Engineers on Manchester’s Ordsall Chord set to receive prestigious award

The Royal Academy of Engineering has revealed the Ordsall Chord, a new railway line connecting Manchester’s Piccadilly, Victoria and Oxford Road stations for the first time, will receive the Major Project Award for 2018.

Engineers at the heart of the project are to be rewarded in recognition of the collaboration, skill and engineering flair necessary to deliver such a complex, multidisciplinary feat of railway engineering. 

Finished in December, the bridge has allowed Manchester’s three main railway stations to be connected for the first time, despite being only 300 metres in length. Not only does it act as a centrepiece of the Great North Rail Project, it is the world’s first asymmetric rail bridge and means passengers across the north of England can benefit from direct services to Manchester Airport from as far afield as Newcastle.

With collaboration at the heart of the Chord’s engineering success, the team members receiving the award represent the multidisciplinary partnership undertaken between Network Rail, Skanska BAM, Siemens, Amey, Severfield, the designers, AECOM Mott MacDonald, WSP and Balfour Beatty to build the Chord.

The construction process has not been without controversy after those behind the build had to overcome a legal challenge. Concerns were raised surrounding the demolition of a number of listed structures that would supposedly cause serious harm to the Liverpool Road station complex.

Andrew Davison acting on behalf of English Heritage, described the Liverpool Road station complex as the “the Stonehenge of railway history”, and said the Network Rail proposal was one of the most damaging he had seen in his 27-year career in conservation. However, a judge eventually dismissed the challenge and refused permission to appeal in October 2015.

The engineers used an innovative digital design model to overcome the challenges associated with such a bespoke and multi-disciplinary project. In a reversal of traditional procedures, the unique design of the network arch required early involvement from the project’s steelwork suppliers, with the suppliers directly contributing to the creation of the digital design. 

This pioneering approach meant that part of the Chord was designed and constructed entirely from the digital model without the need for design drawings, making the design phase significantly cheaper and shorter.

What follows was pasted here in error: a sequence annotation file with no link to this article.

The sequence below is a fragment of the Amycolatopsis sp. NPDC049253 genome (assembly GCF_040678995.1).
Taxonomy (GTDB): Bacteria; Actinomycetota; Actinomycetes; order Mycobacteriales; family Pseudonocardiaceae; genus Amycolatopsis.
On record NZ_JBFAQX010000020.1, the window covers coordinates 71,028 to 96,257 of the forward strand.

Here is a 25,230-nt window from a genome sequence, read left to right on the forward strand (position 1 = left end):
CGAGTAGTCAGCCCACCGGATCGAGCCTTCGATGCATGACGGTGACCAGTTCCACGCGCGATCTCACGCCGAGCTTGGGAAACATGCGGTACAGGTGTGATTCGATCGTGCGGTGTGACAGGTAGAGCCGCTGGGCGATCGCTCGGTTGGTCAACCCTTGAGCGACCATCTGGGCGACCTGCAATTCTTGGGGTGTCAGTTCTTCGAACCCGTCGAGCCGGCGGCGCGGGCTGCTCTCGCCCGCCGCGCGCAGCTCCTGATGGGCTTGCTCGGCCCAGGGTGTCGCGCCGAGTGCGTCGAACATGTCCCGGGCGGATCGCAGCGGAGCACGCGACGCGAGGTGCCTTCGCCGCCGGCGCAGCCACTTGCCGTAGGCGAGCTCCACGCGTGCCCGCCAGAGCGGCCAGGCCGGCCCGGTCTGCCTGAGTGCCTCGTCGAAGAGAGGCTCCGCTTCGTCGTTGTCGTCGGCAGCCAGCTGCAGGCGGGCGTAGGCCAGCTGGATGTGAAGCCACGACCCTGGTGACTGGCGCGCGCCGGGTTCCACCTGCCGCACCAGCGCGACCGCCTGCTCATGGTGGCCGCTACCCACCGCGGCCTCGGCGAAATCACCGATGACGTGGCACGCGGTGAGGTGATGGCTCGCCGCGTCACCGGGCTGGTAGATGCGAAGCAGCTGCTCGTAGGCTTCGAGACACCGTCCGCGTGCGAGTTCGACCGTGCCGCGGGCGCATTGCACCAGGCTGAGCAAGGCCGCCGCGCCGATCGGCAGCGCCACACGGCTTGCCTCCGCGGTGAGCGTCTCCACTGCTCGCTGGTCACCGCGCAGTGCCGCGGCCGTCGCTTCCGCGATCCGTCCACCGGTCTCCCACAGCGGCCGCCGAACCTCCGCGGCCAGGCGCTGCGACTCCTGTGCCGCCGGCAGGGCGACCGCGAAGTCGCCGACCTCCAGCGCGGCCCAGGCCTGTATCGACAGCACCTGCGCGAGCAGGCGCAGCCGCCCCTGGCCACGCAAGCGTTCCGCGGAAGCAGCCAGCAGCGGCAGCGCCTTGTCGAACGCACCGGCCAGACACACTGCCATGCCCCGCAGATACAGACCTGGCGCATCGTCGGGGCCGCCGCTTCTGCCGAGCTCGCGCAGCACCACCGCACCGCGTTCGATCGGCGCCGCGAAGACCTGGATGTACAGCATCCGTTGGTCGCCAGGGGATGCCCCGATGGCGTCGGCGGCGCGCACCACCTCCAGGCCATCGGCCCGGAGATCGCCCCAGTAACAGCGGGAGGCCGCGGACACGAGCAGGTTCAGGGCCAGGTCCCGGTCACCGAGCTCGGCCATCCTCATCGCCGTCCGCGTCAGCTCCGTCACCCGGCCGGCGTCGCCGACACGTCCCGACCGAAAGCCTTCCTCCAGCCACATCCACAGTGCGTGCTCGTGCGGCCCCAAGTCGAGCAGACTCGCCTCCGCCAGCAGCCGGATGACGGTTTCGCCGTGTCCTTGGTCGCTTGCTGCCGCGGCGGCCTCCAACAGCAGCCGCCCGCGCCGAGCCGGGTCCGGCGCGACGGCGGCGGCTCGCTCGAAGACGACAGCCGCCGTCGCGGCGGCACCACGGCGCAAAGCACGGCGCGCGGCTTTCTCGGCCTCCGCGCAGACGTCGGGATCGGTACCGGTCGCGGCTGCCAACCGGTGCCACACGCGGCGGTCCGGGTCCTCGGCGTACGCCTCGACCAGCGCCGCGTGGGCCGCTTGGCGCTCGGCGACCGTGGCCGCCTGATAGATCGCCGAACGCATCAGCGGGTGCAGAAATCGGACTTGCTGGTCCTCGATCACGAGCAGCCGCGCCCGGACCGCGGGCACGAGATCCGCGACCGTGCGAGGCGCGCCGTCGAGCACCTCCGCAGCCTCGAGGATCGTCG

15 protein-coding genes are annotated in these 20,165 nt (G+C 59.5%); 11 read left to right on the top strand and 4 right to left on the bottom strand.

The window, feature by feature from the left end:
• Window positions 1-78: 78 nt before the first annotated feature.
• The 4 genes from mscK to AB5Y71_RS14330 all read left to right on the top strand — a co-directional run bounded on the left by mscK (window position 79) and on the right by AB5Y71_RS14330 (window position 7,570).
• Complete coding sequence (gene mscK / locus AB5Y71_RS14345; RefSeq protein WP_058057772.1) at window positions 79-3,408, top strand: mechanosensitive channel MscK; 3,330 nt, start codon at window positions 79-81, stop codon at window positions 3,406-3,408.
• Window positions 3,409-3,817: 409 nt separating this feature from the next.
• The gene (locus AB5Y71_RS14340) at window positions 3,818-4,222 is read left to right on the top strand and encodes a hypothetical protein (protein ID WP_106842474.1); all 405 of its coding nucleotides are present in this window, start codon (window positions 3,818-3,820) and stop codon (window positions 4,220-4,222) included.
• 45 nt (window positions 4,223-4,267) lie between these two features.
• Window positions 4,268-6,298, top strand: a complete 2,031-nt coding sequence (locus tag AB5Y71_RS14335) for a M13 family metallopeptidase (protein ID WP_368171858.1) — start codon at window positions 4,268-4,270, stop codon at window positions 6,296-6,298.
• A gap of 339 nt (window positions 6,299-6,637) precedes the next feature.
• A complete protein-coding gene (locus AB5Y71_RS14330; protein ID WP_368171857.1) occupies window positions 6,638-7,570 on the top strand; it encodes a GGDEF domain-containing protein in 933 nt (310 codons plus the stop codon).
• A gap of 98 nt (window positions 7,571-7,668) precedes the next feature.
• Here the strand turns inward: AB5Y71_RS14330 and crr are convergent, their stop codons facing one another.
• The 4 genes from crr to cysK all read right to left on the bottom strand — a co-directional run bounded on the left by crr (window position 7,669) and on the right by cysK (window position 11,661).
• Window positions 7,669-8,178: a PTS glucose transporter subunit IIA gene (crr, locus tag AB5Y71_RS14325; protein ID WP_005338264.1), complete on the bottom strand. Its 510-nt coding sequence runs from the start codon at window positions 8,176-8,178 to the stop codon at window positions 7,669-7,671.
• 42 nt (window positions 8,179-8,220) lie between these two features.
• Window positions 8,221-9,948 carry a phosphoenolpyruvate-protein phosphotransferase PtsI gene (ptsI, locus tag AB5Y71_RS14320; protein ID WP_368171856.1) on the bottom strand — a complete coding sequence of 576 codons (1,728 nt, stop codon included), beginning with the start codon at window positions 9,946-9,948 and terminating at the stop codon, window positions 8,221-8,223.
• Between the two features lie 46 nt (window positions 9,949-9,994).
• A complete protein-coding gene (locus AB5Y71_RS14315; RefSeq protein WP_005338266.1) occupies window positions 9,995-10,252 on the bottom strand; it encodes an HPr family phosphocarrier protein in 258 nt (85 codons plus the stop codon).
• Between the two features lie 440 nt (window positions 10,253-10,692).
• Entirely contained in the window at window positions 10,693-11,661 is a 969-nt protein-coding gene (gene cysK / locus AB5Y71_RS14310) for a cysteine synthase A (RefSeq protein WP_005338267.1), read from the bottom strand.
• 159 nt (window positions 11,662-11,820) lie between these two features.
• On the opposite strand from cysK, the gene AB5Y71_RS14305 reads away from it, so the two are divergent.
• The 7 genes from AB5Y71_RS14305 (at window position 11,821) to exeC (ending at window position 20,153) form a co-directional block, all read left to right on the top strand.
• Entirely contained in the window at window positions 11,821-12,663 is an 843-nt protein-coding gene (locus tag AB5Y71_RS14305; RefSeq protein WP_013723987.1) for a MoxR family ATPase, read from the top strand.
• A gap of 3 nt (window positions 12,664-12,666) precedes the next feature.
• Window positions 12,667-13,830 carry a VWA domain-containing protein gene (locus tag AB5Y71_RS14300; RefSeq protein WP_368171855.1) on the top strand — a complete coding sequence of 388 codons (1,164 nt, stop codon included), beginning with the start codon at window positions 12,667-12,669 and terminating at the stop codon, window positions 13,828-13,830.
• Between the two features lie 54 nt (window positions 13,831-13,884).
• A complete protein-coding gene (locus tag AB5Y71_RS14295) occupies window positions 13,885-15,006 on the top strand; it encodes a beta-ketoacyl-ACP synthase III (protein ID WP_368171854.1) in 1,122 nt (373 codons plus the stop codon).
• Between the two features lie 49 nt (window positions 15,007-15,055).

The Major Project Award team consists of:

  • Iain Chalker, electrification project engineer, Amey /Network Rail; 
  • Francisco Cortes Ortega, principal engineer/principal track engineer, WSP; 
  • John Dougan, programme engineering manager/alliance engineering manager, Network Rail; 
  • Brian Duguid, technical director/engineering manager (Civils Design), AECOM Mott MacDonald JV;
  • Mike Pedley, engineering manager/engineering manager (Civils Construction), Skanska BAMJV.

The award will be presented by Nusrat Ghani, oarliamentary under secretary of state at the Department for Transport, at the Academy Awards Dinner in London on 27 June. Commenting on the award, Ghani said: “Congratulations to the team on receiving the Academy’s Major Project Award, a real recognition of the impact the Chord will have on many people’s lives. This is exactly the kind of achievement we are celebrating in government during 2018, the Year of Engineering.”

Professor Raffaella Ocone, chair of the Royal Academy of Engineering Award committee, added: “The Ordsall Chord is a remarkable feat of engineering and a great example of the impact digital technologies can have on infrastructure engineering. Engineering is a collaborative endeavour and by working in partnership, and focusing on the skills needed to deliver such a complex project, the engineers involved in the project were able to set aside self-interest and work towards a clear, shared objective.”

If you would like to contact Ryan Tute about this, or any other story, please email